British Army soldiers taking part in a gruelling annual exercise had the added obstacle of Storm Callum to contend with on Friday.
The Cambrian Patrol event, held in the Black Mountains of Mid Wales and hosted by the 160 Infantry Brigade, was made all the more difficult as soldiers were exposed to the strong winds and heavy rain.
Fusilier Ethan Chamberlain, 20, a reservist for two years with 3rd Battalion The Royal Welsh, said: “We’ve prepared for the distance, the weight carrying and the other tests we expect along the way, but you can never predict what the weather is going to throw at you.
“Wales is always unpredictable weather wise anyway but this is a few notches above the norm.”
Sergeant Christian Harris, 40, 3 R Welsh patrol commander, said: “This will definitely be the sternest test of all because of Storm Callum closing in.
“Doing well on this exercise can be a rite of passage to promotion because it’s so highly thought of. I suppose I’m Cambrian-hardened now – hardened to the weather and living in North Wales helps.
“I’d say the exercise is 20 per cent physical and 80 per cent mental, more so when you’re dealing with heavy storms like it is today, pouring down, strong winds on mountain tops. At this stage it’s not about medals but getting around and completing.”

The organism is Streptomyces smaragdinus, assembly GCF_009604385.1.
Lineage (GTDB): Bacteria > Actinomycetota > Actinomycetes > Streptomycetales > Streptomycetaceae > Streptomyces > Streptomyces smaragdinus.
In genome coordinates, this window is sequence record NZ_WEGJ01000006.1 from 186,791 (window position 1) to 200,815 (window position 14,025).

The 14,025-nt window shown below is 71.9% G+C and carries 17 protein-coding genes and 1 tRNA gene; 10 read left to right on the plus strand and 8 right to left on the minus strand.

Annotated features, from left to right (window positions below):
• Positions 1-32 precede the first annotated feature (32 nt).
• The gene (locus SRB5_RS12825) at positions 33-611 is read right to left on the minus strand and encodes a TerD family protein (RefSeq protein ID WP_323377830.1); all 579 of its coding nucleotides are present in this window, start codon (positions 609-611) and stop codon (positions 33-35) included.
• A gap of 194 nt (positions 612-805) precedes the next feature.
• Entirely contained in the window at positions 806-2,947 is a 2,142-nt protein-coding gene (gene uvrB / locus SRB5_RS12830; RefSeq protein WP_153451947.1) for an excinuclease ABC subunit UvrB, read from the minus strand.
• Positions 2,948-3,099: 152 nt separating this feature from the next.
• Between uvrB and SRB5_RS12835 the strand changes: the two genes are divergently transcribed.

The Cambrian Patrol annual exercise is the the largest of its kind, with foreign soldiers welcomed after winning their own domestic events.
It first began in 1959 and was designed by soldiers form the Welsh Territorial Army.
This year 137 patrols have entered, including six overseas armies taking part for the first time with soldiers from Nigeria, Macedonia, Cyprus, Belarus and Finland having their first crack at completing the patrol and aiming to navigate their way through the arduous terrain.
The exercises, which run from Friday through to Sunday October 21, will feature patrol commanders given a set of orders based on a specific scenario involving enemy forces for onward briefing to members of their patrol.
They must battle prep and map out a designated route, along which they must navigate through, day and night, and deal with a set of scenarios, including casualty evacuations, dealing with mock improvised explosive devices, intelligence gathering, seeking protective measures against chemical, biological, radiological and nuclear threats, a water crossing, and close-target reconnaissance.